Phototherapy or ultraviolet (UV) light therapy involves exposing the skin to certain types of UV light. This type of treatment is usually prescribed by a specialist skin doctor called a dermatologist. Ultraviolet light therapy works by penetrating affected areas of the skin and slowing down the growth of cells. This is different to the potentially damaging rays produced by regular sun beds, so speak to your doctor about UV light therapy.

Oral medications

Oral medications are medicines in the form of capsules, tablets, or liquids that you take by mouth. They are systemic, meaning they affect the whole body and not just the areas affected by psoriasis. They are usually prescribed by a dermatologist for moderate to severe psoriasis, or psoriatic arthritis when other medications haven’t worked. Most oral medications work by suppressing the immune system, reducing inflammation, and slowing the production of new skin cells.


Injections for psoriasis may be injectable forms of oral medications or biological treatments that mimic chemicals found naturally in the body. They are usually prescribed when other treatments including oral medications haven’t worked. They work by suppressing the immune response and reducing inflammation.

Emotional support

Living with psoriasis can make you feel self-conscious about your appearance and may affect your mood and self-esteem. If your psoriasis is impacting your psychological health or quality of life, speak to a GP, or contact a support group like the Psoriasis Association.

Get help from an online doctor

An online doctor can help with psoriasis by asking about your symptoms and reviewing the appearance of your skin. They can advise you on how best to manage your symptoms, recommend or prescribe suitable medications and refer you to a private specialist if needed. 

Making an online video appointment is quick and easy at Medicspot. Simply click the link, choose a time and day that suits you, and have your consultation via video link from your phone wherever you are.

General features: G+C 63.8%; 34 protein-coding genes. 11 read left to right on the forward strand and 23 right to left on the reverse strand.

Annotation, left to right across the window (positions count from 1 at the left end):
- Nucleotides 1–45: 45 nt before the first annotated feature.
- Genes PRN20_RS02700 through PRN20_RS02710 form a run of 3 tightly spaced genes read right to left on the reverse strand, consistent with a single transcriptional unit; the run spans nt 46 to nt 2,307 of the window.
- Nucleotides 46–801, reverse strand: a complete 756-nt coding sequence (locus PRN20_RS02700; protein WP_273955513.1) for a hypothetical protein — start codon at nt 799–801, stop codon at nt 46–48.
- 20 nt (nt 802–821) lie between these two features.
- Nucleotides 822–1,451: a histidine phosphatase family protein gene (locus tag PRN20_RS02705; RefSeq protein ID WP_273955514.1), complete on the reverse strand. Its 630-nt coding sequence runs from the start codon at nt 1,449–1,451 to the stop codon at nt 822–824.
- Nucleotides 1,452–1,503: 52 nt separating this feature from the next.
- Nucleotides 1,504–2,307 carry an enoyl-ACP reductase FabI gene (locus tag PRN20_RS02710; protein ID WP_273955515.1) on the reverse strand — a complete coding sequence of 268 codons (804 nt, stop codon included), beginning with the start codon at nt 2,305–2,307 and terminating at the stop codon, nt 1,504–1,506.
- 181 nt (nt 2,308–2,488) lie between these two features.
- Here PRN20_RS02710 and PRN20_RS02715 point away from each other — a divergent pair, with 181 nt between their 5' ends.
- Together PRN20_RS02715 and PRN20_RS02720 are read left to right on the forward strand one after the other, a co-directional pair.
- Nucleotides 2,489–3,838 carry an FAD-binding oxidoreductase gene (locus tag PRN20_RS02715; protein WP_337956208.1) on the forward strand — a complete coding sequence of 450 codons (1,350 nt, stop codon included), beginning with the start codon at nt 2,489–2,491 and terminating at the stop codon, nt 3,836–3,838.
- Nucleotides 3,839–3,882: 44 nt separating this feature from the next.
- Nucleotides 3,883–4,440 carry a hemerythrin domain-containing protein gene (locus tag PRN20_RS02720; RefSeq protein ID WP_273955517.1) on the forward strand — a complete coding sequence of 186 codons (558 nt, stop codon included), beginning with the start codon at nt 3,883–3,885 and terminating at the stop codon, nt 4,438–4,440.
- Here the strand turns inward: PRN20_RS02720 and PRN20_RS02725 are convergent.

Get help from a pharmacist

A pharmacist can help with psoriasis by recommending over-the-counter treatments such as moisturisers and emollients and advise you on how to use them correctly. Your pharmacist can also advise you on when you should see a doctor. 

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Psoriasis is a chronic skin condition that may flare up throughout your life. While it isn’t curable, a range of treatments are available to reduce symptoms and improve quality of life. If you would like to talk to a doctor about psoriasis treatment make an appointment today.


NHS: Psoriasis overview April 8th 2022 (Accessed November 11th 2022) 

 PubMed: Psoriasis Pathogenesis and Treatment March 2019 (Accessed November 11th 2022)

PubMed: Diagnosis and management of psoriasis April 2017 (Accessed November 11th 2022)

BMJ Journals: Psoriasis: epidemiology, clinical features, and quality of life March 2005 (Accessed November 11th 2022)

Psoriasis Association: About psoriasis  November 2017 (Accessed November 11th 2022)

The Psoriasis and Psoriatic Arthritis Alliance: What is Psoriasis?  (Accessed November 11th 2022)